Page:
Indeed, Mr Yeo, who also has an MBA from Massachusetts Institute of Technology, says literature has been the most significant subject in his life and career, introducing him to the complexity of human relationships and the many perspectives inherent in a situation.
He is currently reading the Ministry of Moral Panic by Amanda Lee Koe, which won the Singapore Literature Prize for English Fiction in 2014. Some all-time favourites are Siddhartha by Hermann Hesse, Things Fall Apart by Chinua Achebe and The Little Prince by Antoine de Saint-Exupery.
The Yeos have two sons, Max, 11, and Lucas, nine. Ms Tan says the two boys can converse like little academics - and do fun and crazy things too. "Lionel and Janice have so many interests - in the arts, sports, politics, people and more. Chatting with their kids on a wide range of topics is wonderful parenting."
Mr Yeo is a wonderful conversationalist, she adds, though when he is in the whirl of the theatre crowd, he is just as happy to be in a corner watching people. "He's steadfast, independent and pleasant. There are calm people who are disengaged, but he's not. He's in tune with the arts and very knowledgeable."
Ms Tan, who directed the promenade-style monologues in Singapore: Inside Out, says his love for the local is the real deal. "He goes to eat the food, listen to the music, watch the theatre, and hang out and get to know us."
She adds that Mr Yeo and his wife are very close. "They have a very deep respect for each other. They don't need to agree but they listen and offer honest, intelligent reflection. They expand each other's world.''
Mr Yeo met his wife at The Substation in 1997 at an after-party for an experimental play by spell#7. They married two years later.
He says: "We share an appreciation for what culture and the arts can do for a community, and the importance of Singapore voices in telling the Singapore story."
His decision to "go local" to promote Singapore is propelled by three trends and two narratives.
He and his colleagues were firstly mindful that sophisticated travellers now seek a combination of world-class experiences and distinguishably local ones. They explore a city in-depth, including its local cultural scene.
"I remember being struck by a Conde Naste feature on Singapore that saw it fit to write about high-end dining such as Restaurant Andre and also said visitors should try Maxwell Food Centre," he adds. That validated his sense that Singapore appeals as a global-local city.
"We shouldn't just sell the global aspects of Singapore. We are equally proud of the Singapore experiences."
Next, social media is an unstoppable trend. "Every person is now an Instagrammer and travel writer. People post a lot about what they love about their home city. We must think of harnessing that energy to achieve more publicity for Singapore, from the eyes of residents."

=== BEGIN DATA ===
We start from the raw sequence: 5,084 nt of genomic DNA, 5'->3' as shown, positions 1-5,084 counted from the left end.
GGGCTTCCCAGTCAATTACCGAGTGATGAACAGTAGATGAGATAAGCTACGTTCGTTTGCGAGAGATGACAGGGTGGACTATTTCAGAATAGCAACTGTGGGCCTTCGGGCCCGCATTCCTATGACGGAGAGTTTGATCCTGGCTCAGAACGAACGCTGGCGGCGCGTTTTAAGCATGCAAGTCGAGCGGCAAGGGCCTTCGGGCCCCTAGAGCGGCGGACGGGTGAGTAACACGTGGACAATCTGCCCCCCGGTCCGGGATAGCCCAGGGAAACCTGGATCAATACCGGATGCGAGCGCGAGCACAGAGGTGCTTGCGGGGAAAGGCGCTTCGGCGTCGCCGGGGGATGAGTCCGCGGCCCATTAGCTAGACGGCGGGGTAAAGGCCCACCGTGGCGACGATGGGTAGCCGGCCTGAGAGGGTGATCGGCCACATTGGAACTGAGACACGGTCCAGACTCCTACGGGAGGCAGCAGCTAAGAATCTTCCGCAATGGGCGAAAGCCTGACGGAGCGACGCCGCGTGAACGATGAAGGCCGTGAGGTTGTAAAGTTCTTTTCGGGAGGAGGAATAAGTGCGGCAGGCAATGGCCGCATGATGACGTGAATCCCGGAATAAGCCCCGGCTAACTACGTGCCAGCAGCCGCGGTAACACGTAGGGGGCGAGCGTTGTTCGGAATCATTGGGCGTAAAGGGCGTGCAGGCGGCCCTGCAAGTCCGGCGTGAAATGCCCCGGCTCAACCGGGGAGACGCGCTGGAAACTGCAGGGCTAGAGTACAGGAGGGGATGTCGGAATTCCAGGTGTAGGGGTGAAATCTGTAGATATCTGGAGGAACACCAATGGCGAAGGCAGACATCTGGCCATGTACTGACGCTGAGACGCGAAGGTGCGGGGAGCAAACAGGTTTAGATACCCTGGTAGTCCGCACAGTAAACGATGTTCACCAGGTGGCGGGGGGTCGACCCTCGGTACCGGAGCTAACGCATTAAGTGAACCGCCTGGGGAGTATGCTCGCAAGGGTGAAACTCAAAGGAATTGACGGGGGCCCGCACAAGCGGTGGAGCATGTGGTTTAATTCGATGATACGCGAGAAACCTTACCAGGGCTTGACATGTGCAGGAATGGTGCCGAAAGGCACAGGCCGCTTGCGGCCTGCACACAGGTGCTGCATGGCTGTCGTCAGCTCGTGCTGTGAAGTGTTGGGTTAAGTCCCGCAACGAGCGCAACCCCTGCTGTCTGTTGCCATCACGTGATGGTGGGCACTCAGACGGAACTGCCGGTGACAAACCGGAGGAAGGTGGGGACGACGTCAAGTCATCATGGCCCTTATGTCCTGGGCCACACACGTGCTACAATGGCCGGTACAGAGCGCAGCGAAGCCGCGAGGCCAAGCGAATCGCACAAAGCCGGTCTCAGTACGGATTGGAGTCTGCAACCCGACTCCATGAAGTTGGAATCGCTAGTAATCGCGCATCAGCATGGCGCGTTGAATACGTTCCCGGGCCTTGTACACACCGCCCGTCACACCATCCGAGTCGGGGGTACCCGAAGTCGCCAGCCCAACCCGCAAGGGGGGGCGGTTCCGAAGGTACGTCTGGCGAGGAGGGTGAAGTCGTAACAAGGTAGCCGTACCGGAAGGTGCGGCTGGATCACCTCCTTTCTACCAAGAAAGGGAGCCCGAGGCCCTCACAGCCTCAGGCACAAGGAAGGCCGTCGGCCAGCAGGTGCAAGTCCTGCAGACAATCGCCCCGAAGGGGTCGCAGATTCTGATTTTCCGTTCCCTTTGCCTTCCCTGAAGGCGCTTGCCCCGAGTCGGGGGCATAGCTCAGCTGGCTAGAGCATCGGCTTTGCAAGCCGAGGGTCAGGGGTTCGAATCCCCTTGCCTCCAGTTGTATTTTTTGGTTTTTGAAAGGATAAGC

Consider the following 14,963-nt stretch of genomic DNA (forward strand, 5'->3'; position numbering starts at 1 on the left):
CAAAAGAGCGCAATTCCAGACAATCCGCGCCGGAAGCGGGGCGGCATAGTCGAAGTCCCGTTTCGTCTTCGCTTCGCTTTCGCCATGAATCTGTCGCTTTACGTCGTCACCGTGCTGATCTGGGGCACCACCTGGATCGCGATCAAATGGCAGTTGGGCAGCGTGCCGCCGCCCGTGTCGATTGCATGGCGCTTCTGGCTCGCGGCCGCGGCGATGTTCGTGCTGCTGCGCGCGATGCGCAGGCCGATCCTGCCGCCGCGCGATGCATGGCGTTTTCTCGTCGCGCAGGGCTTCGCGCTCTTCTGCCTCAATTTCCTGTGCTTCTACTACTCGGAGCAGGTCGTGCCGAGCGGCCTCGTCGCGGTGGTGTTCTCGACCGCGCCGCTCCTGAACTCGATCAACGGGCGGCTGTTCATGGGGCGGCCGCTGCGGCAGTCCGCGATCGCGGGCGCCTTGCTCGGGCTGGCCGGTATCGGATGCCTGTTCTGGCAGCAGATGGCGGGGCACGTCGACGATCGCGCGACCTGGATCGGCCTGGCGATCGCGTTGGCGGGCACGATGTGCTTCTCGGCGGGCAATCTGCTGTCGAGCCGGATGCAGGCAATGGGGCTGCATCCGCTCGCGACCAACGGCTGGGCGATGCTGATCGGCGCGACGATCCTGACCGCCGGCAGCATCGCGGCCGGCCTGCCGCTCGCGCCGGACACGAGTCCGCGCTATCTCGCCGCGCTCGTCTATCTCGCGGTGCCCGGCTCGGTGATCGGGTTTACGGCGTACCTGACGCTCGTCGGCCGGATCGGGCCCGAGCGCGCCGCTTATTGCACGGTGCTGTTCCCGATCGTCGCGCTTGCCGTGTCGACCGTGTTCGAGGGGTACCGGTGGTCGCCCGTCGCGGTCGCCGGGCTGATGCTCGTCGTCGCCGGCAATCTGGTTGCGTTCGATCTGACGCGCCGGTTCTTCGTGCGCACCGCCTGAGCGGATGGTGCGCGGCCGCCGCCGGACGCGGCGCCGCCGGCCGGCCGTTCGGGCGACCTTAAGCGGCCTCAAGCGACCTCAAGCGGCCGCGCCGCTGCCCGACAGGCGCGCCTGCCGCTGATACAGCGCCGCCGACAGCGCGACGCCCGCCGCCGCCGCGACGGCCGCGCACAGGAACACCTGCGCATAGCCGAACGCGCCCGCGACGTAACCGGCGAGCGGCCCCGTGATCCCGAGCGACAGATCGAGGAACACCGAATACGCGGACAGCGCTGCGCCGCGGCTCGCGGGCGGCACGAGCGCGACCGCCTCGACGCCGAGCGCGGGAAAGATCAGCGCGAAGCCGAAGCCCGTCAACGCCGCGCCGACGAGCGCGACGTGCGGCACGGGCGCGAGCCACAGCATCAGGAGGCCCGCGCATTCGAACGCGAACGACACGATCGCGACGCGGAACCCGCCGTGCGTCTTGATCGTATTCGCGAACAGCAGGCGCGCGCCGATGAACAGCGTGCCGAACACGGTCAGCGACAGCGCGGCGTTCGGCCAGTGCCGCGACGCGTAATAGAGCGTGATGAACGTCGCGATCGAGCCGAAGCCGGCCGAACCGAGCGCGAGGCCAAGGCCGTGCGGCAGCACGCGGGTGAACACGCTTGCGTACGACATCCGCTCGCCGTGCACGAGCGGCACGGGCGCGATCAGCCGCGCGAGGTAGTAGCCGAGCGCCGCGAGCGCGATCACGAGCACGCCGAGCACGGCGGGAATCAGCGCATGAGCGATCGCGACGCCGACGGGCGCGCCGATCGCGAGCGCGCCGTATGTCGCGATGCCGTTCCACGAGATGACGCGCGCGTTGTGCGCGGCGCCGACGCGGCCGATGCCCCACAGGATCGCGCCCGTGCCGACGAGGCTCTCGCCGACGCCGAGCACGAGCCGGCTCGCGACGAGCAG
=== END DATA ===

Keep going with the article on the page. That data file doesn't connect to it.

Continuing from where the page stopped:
The Singapore Tourism Board has given this a push with several new platforms, including TripAdvisor's Live Like A Local. In July, the world's largest travel site and the board launched the micro- site, hosted by TripAdvisor, that points tourists to the remarkably local - precincts such as Joo Chiat or independent brands including BooksActually, for instance.
A third trend was that by 2012 when he arrived at the Singapore Tourism Board, Singapore was at the zenith of its global-city aspirations and the integrated resorts were running successfully. The board felt it was timely to also invest in showcasing local precincts, creative talents and other hidden gems. "It puts a Singaporean face to the destination," he adds.
The idea of going local is also bound up in Singapore's dual narratives.
"There's the survival story - we overcame odds to survive and succeed, and we can never take success for granted. No one owes us a living. It continues to be an important narrative." This can be supplemented by the identity narrative. "It's about who we are, what makes us Singaporean and how we relate to the world."
While the survival story can be "quite harsh", he adds, the identity story is "a bit more celebratory in nature".
He elaborates: "Sometimes we need to take a step back and affirm who we are, celebrate our songs, our food, our fashion, our architecture. It helps to build a more cohesive society."
In telling the Singapore story, he works with industry players including Far East Hospitality chief executive Arthur Kiong, who highlights his "diplomatic style of leadership" and openness to new possibilities.
They teamed up as co-chairs of a panel to develop the hotel industry. Mr Kiong, 55, says that in just four sessions over two years, "Lionel got the best out of everyone and put together a coherent road map to address a very complex challenge - sustainable productivity growth for the hotel sector".
He adds that Mr Yeo is "quick on his feet" and can give an eloquent speech with no notes.
Mr Benedict Soh, 66, executive chairman of Kingsmen Creatives, who works with Mr Yeo at conventions and exhibitions, notices that the Singapore Tourism Board chief focuses on software. "We know we can build fantastic infrastructure, but our soft power lags behind in terms of arts and culture, for example. "
On what is next in the board's imprint on the Singapore story, Mr Yeo says there can be elements of Singapore: Inside Out in the future; the themes of creative talent and going local can persist.
At the same time, Singapore will keep a strong pipeline of major developments and new events, including a huge investment in the Mandai precinct and hosting the World Rugby Sevens Series.
He says: "At Singapore Tourism Board, we are quite mindful that we are enlarging the leisure options for Singaporeans too. We see that our work also contributes to increasing that sense of belonging and pride in our city. We are very motivated to do right by Singaporeans."
This article was first published on November 30, 2015.